Add the cabbage and mushrooms.  Cook until the cabbage is soft and the mushrooms start to wilt.  Mix the mashed potatoes into the kale/cabbage mixture.  Salt and pepper to taste.

Ok, so this doesn’t have any veggies in the recipe, but I thought I would share anyways.  I HATE store bought applesauce.  I have ever since I was a kid.  I have no idea what they do to the apples to make them so anemic that the applesauce looks white, but it just isn’t as flavorful as homemade applesauce and the sugar content is crazy.  The way I make my applesauce, there is no added sugar, preservatives, or things you can not pronounce.



1.  Get a bunch of different varieties of apples from a local orchard or the Farmer’s Market.  This is key – the flavor is so much better when the varieties are mixed and you do not have to add any sugar because the apples are sweet enough.  This year I used Cortland, Jona Gold, Crispin, Golden Delicious, and Empire.

2.  Quarter, core, and peel the apples and fill a 6-quart slow cooker with the apple quarters.  Pour some cider (the real stuff from the cider mill or farmer) into the slow cooker to add a little liquid.  (I usually just eyeball it, but it is probably somewhere around 1/4 c.  Make sure the bottom of the crock has a shallow layer of liquid on it.)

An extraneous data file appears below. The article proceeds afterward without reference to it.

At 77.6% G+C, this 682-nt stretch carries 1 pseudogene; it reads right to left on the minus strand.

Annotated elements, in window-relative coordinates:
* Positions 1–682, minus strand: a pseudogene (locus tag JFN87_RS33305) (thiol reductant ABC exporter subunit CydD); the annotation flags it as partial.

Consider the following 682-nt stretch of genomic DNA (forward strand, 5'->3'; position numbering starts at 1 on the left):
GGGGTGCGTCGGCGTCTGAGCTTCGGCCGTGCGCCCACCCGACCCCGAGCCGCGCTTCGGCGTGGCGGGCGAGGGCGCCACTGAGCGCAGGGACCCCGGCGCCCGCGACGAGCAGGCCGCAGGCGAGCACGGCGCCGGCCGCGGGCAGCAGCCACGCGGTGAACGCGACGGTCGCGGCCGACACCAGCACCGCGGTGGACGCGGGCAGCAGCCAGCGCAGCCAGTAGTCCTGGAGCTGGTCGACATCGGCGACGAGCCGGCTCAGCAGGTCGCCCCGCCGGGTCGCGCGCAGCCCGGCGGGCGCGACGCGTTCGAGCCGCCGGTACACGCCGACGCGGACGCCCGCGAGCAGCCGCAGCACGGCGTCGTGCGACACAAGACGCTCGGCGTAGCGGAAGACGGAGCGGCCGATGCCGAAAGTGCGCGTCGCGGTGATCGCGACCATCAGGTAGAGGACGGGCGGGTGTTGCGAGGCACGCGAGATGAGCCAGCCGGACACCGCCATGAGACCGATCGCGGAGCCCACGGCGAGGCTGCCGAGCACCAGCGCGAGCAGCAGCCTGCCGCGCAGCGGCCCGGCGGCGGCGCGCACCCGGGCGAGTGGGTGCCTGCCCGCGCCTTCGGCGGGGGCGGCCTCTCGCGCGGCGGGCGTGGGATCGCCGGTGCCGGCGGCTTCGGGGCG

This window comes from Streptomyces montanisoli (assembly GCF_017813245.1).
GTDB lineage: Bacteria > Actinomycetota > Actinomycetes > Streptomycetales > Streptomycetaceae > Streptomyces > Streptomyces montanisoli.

3.  Cook on high for an hour.

4.  Turn down to low and cook another 2-3 hours.  The quarters will keep their shapes for the most part, so when you see that the bulk has diminished by about  third, stir the apples and they should all mush up into sauce.

5.  Add cinnamon to taste.  Let cool.  Pack it into freezer containers and freeze.  From my latest batch we have 3 containers in the freezer, one in the fridge, and we already performed quality control on a few bowls.

*At this point, if you are really feeling industrious, you can use the peels and cores to make apple jelly.  Or you can just put them in your compost pile.*